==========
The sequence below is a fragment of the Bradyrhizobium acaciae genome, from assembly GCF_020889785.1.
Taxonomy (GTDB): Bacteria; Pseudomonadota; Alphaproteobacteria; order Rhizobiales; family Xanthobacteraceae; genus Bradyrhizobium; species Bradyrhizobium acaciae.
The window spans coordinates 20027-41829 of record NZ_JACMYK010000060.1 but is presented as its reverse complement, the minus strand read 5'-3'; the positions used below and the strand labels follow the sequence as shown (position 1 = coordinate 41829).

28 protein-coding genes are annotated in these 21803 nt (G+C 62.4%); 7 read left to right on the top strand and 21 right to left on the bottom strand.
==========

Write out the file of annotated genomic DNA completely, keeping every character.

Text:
The sequence below is a fragment of the Bradyrhizobium acaciae genome, from assembly GCF_020889785.1.
Taxonomy (GTDB): Bacteria; Pseudomonadota; Alphaproteobacteria; order Rhizobiales; family Xanthobacteraceae; genus Bradyrhizobium; species Bradyrhizobium acaciae.
The window spans coordinates 20027-41829 of record NZ_JACMYK010000060.1 but is presented as its reverse complement, the minus strand read 5'-3'; the positions used below and the strand labels follow the sequence as shown (position 1 = coordinate 41829).

28 protein-coding genes are annotated in these 21803 nt (G+C 62.4%); 7 read left to right on the top strand and 21 right to left on the bottom strand.